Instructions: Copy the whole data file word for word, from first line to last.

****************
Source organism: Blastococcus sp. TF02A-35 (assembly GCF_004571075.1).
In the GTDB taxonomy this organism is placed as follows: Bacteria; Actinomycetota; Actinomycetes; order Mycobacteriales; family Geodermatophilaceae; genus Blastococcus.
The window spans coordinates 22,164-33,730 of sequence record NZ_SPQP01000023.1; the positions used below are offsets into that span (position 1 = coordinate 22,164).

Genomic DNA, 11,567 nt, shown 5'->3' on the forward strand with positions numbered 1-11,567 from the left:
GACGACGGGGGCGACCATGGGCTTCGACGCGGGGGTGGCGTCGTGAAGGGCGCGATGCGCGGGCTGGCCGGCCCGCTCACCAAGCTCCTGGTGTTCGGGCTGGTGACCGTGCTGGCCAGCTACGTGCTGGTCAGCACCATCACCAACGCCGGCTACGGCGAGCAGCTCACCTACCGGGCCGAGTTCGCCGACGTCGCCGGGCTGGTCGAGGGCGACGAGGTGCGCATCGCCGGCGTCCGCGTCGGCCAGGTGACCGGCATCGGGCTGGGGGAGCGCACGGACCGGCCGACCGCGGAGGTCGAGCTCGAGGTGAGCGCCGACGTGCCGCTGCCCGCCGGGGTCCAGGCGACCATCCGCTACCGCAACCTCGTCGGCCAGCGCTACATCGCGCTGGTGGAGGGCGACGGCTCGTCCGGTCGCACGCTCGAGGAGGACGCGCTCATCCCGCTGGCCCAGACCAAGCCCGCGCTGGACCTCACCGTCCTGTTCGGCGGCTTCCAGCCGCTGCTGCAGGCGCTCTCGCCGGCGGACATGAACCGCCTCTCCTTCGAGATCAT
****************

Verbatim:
Source organism: Blastococcus sp. TF02A-35 (assembly GCF_004571075.1).
In the GTDB taxonomy this organism is placed as follows: Bacteria; Actinomycetota; Actinomycetes; order Mycobacteriales; family Geodermatophilaceae; genus Blastococcus.
The window spans coordinates 22,164-33,730 of sequence record NZ_SPQP01000023.1; the positions used below are offsets into that span (position 1 = coordinate 22,164).

Genomic DNA, 11,567 nt, shown 5'->3' on the forward strand with positions numbered 1-11,567 from the left:
GACGACGGGGGCGACCATGGGCTTCGACGCGGGGGTGGCGTCGTGAAGGGCGCGATGCGCGGGCTGGCCGGCCCGCTCACCAAGCTCCTGGTGTTCGGGCTGGTGACCGTGCTGGCCAGCTACGTGCTGGTCAGCACCATCACCAACGCCGGCTACGGCGAGCAGCTCACCTACCGGGCCGAGTTCGCCGACGTCGCCGGGCTGGTCGAGGGCGACGAGGTGCGCATCGCCGGCGTCCGCGTCGGCCAGGTGACCGGCATCGGGCTGGGGGAGCGCACGGACCGGCCGACCGCGGAGGTCGAGCTCGAGGTGAGCGCCGACGTGCCGCTGCCCGCCGGGGTCCAGGCGACCATCCGCTACCGCAACCTCGTCGGCCAGCGCTACATCGCGCTGGTGGAGGGCGACGGCTCGTCCGGTCGCACGCTCGAGGAGGACGCGCTCATCCCGCTGGCCCAGACCAAGCCCGCGCTGGACCTCACCGTCCTGTTCGGCGGCTTCCAGCCGCTGCTGCAGGCGCTCTCGCCGGCGGACATGAACCGCCTCTCCTTCGAGATCAT